Iraq is experiencing a period of transition whose results are still difficult to delineate, but which lead to considering the institutional process as a compromise laboratory between local and regional political forces. Although the sharing of power is usual practice in a parliamentary system, the problem lies in the nature of the Iraqi parties, since most of the groups are patrimonial entities grouped around a dominant figure or family, and they tend to use the executive for supporting their protective networks, weakening the implementation of anti-corruption policies.

From the ashes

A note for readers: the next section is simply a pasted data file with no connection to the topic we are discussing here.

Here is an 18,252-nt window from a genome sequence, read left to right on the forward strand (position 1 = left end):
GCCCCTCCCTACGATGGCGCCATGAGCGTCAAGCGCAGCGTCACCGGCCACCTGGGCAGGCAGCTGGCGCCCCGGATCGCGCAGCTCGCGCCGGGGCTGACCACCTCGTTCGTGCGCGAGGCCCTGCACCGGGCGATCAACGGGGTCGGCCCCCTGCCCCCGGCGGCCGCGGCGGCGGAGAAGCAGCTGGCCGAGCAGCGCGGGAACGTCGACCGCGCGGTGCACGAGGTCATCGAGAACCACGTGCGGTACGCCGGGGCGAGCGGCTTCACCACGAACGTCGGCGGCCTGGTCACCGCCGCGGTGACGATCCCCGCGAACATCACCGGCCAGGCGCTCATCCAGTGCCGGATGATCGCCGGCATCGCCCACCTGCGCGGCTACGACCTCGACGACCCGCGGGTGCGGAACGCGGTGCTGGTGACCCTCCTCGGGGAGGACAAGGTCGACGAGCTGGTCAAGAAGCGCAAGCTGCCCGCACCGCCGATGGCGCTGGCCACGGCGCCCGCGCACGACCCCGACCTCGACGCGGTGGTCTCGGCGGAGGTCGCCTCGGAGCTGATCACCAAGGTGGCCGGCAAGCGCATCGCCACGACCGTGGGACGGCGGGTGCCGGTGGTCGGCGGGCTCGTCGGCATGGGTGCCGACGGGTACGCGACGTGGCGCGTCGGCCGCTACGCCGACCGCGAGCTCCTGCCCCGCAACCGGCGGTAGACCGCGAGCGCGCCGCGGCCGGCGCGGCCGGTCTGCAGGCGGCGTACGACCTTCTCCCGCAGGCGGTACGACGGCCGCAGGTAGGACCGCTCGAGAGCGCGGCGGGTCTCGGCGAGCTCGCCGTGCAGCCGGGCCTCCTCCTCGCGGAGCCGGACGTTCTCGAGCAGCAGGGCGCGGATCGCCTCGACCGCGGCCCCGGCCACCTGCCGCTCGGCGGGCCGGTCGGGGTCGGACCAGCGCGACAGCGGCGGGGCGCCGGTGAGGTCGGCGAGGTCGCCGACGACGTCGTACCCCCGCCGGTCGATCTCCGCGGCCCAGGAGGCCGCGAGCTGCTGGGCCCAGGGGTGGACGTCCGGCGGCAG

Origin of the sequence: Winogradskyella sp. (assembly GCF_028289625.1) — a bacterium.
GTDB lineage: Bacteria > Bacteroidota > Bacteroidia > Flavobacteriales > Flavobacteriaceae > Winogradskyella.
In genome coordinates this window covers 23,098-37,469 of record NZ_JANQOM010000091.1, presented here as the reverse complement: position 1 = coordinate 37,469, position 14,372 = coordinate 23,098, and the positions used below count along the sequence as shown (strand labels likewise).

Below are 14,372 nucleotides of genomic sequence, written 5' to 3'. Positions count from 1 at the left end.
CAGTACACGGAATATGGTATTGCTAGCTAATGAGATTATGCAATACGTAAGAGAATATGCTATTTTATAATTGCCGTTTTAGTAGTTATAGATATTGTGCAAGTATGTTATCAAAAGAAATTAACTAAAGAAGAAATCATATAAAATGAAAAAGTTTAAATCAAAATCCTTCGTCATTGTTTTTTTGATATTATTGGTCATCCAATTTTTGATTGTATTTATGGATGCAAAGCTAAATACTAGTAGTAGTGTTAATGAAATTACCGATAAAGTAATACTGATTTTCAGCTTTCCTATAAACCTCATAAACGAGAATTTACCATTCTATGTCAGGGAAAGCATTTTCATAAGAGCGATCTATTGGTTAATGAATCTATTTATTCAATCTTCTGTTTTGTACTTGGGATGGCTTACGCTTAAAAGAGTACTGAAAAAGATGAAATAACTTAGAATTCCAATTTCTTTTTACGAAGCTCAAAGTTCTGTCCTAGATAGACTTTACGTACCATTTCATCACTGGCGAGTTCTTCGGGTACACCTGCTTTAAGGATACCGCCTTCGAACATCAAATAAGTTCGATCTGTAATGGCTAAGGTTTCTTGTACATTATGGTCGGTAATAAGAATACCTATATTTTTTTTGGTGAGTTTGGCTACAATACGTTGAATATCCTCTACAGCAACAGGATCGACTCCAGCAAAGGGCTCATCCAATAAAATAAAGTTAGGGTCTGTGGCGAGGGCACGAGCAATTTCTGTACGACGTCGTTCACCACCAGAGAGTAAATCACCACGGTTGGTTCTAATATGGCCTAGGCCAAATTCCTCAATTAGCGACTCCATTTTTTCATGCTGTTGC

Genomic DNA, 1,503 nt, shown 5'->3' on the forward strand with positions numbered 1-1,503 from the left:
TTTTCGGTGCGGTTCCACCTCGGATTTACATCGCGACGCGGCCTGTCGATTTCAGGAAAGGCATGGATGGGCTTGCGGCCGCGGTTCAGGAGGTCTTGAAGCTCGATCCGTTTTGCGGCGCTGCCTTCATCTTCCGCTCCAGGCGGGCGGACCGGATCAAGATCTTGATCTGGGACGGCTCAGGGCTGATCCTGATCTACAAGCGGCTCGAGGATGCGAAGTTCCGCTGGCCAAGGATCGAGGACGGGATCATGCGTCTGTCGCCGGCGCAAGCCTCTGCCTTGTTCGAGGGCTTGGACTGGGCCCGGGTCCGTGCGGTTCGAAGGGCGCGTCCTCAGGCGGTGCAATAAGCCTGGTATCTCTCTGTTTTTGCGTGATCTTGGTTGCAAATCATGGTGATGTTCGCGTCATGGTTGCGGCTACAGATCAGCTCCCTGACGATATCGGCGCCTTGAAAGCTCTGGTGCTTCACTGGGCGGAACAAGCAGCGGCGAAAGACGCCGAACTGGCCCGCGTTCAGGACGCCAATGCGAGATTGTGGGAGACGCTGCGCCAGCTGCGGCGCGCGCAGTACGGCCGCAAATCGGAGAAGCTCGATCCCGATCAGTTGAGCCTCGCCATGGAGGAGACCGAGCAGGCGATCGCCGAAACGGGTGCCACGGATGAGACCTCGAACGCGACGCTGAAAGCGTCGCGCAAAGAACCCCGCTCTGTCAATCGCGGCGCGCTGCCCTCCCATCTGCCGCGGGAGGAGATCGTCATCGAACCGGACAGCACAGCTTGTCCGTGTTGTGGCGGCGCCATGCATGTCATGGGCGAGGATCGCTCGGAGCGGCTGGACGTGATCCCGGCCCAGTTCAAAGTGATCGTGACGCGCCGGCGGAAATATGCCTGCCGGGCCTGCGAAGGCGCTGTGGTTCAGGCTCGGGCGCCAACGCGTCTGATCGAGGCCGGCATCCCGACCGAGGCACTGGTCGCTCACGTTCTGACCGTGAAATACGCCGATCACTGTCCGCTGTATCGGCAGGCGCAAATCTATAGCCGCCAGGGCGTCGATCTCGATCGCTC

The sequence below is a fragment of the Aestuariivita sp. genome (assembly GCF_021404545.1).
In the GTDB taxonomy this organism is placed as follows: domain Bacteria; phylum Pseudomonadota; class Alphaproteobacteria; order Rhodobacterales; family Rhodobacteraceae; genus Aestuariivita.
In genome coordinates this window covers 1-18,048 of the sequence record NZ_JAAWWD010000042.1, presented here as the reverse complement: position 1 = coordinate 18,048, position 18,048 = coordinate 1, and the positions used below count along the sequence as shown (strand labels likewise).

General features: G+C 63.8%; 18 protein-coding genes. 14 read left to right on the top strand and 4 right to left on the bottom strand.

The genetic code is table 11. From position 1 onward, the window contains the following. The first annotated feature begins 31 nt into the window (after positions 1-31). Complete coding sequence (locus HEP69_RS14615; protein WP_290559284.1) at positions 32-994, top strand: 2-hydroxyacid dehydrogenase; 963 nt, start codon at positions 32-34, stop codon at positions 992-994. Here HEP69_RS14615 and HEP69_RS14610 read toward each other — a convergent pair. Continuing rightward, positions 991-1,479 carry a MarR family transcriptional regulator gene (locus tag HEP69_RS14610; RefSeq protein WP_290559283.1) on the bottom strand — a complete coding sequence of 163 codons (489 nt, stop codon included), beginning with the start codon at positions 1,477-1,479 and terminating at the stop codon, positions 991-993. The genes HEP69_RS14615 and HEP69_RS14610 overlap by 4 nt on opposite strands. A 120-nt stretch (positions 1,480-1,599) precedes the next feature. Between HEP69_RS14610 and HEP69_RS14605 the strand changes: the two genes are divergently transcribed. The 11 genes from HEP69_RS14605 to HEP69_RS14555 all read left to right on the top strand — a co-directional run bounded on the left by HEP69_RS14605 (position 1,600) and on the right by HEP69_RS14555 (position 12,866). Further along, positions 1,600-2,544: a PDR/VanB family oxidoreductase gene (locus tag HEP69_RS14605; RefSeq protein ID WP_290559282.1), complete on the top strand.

Iraq has actually been the subject of one debellatio, an institutional reset and the establishment of the para-state entity of Daesh, which has challenged its existence. Reduce from the (apparent) victory over the Islamic State, which is now turned to guerrilla warfare in a geographic band that extends into Syria (the jihadist Siraq) and ready to exploit the emptiness that would occur with an American withdrawal in Syria, Iraq seeks a difficult stabilization sanctioned by the 2018 parliamentary elections. The polls, however, did not deliver a net result: no political alliance was able to secure a majority in a governmental key, and even the usual ethnic division (Shiites, Sunnis and Kurds) showed, within the same camps, divisions such as to direct the choice of prime minister over an "independent" and politically "marginalized" candidate, the Shiite Adil Abdil Mahdi, "blessed"From the Ayatollah Al Sistani and the electoral expression of compromise and a malaise that highlighted the distance that exists between the political factions and an electorate still not inclined to a post Baathist trust. The beginnings were not easy, and the formation of the government proved to be of rare complexity.